2008-02-15 / Community

'There Used To Be A Boardwalk Here'Takes Web By Storm

Song Evokes Rockaway In The 1950's
By Howard Schwach

The Boardwalk at Beach 35 Street, circa 1950. The Boardwalk at Beach 35 Street, circa 1950. tribute to Rockaway's past has been traveling the World Wide Web at the speed of light in the past week, ever since the song, penned 25 years ago, was posted to the Far Rockaway website on Tuesday.

en Burdick, Far Rockaway High School class of 1967, wrote the song as a paean to the Rockaway he remembered as a youth.

Long summer days on Beach 35 Street, long summer nights at beach parties or on the boardwalk, with stores, food shops and entertainment venues such as skee-ball from Beach 9 Street to Beach 116 Street.

Skip Weinstock, FRHS Class of 1963, says of the posting, "The video is a tribute to Rockaway Beach of the past, a place that no longer exists. Ben Burdick has written a tribute to a time and place long gone, but which lives on in our collective memories."

The boardwalk at Beach 35 Street still exists. To the north, in place of the row after row of bungalows that once populated the area in summer months, stand empty lots and fences.

On the boardwalk itself, there is no longer a skee-ball parlor, Fascination (the game that thrills the nation), a penny arcade, Jerry's Knishes or the fish bowl-ping-pong ball game store. Now, there is nothing but mile after mile of emptiness, punctuated by an occasional Parks Department building or a bathroom.

A typical bungalow colony at Beach 39 Street during Rockaway's heyday. A typical bungalow colony at Beach 39 Street during Rockaway's heyday. Burdick wrote of the song, "In 1982, I woke up in the morning with the melody and most of the lyrics and even the arrangement imprinted on my brain. I'm sure that it had been festering in my mind for years. I'm a Rockaway kid and there was a part of me that was mourning the loss of the place. At the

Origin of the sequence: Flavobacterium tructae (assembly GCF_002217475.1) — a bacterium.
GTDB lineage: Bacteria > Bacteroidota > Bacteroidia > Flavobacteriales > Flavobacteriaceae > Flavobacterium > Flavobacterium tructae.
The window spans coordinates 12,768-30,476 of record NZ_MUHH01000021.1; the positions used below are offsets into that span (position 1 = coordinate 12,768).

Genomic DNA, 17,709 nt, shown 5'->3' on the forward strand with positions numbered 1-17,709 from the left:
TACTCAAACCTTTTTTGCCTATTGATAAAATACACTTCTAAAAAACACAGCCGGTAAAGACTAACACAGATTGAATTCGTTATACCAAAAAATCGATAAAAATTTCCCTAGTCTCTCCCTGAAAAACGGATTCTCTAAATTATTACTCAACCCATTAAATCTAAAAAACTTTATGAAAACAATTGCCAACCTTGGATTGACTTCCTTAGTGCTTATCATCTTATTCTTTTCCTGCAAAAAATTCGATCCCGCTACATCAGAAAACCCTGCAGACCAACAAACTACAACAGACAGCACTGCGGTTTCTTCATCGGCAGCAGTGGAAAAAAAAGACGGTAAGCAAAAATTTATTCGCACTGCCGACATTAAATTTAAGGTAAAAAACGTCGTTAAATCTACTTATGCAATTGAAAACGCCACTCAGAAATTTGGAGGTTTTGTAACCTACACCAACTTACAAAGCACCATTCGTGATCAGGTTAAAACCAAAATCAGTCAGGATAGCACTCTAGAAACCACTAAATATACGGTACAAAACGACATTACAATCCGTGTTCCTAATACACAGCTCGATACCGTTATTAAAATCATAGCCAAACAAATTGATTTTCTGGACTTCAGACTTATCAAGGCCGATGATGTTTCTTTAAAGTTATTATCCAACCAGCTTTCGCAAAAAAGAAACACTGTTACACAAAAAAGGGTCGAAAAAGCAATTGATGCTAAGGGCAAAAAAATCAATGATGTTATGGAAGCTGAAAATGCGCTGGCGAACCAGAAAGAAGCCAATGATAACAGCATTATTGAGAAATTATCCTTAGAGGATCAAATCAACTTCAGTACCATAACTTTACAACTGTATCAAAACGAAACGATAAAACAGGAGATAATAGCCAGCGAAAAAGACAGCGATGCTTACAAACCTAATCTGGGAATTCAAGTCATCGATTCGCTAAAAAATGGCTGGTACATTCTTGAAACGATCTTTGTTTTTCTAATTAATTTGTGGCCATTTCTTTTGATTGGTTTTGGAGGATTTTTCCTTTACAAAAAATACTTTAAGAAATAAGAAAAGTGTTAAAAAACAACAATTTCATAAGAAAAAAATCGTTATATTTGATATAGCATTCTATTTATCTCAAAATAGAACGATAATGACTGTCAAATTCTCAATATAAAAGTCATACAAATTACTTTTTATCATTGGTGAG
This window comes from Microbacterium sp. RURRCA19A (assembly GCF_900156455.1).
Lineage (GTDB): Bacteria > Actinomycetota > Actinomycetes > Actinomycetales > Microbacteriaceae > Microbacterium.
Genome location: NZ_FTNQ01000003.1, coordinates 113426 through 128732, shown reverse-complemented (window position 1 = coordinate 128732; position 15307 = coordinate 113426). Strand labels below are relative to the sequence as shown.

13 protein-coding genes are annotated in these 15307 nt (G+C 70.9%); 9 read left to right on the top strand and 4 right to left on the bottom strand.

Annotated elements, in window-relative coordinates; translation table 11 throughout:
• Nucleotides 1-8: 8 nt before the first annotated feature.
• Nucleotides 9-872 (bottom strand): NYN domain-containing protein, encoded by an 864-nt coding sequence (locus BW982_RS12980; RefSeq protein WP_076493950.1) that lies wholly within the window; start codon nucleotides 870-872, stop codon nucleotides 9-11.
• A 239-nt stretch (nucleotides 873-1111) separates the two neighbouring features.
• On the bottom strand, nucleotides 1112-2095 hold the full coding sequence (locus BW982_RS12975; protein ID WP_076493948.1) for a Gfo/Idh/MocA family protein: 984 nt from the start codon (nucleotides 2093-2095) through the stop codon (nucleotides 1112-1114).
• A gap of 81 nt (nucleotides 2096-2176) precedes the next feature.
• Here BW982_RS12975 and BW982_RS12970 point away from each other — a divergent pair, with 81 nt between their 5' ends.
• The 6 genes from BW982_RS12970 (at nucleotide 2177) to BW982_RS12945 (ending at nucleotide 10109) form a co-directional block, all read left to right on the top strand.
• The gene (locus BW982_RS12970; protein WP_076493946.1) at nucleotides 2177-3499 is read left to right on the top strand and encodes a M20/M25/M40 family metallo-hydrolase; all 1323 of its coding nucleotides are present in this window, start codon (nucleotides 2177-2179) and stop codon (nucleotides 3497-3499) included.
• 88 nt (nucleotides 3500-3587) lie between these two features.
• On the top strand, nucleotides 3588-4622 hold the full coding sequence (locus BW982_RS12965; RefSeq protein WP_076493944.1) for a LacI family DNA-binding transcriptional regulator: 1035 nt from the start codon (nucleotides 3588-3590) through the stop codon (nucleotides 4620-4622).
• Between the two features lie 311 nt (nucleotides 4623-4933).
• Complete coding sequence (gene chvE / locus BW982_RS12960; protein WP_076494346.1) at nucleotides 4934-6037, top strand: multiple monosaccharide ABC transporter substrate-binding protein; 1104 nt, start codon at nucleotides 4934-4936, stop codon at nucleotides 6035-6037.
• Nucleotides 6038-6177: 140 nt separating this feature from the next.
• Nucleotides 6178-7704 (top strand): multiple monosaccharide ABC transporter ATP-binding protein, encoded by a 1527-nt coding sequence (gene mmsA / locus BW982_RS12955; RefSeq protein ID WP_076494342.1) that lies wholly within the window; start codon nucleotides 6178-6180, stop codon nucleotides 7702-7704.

time, my parents still lived in Far Rockaway and every summer I'd go out there to go to the beach. Of course, out of habit, I'd always drive to Beach 35 Street, park the car and spend the day.

"But, by 1982, I had the beach to myself. On a hot July 4, the total population of Beach 35 Street was my wife, my dog and me, and all the ghosts. It was like Dresden after the war. Nothing was left. The bungalows, the great hotels, Fascination, Paul's Bumper Cars, Jerry and Rita's Knishes (I worked there for two summers), Howe's Baths, Sam's, the movie theater, Stadler's Miniature Golf, the Italian Ice place, Tuckee Cup, the kiddie park on Beach 32 Street, Big Steve's rigged games… Gone!"

Weinstock took the song and gave it a visual substance by using photos and movies that he had collected over the years or that had been submitted to the website. For anybody who grew up in Rockaway during the 40's, 50's and early 60's, this is a must-see. Equally, for those who want to see what Rockaway was like when their parents were young, they should log on as well. The entire production can be seen at www.farrockaway.com/benbudickvideo.html.

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Howard, I went to the FarRockaway website and may I thank you for the "link!" Also, thanks to the wonderful alumni for so many wonderful memories.
The slide presentation was incredible!

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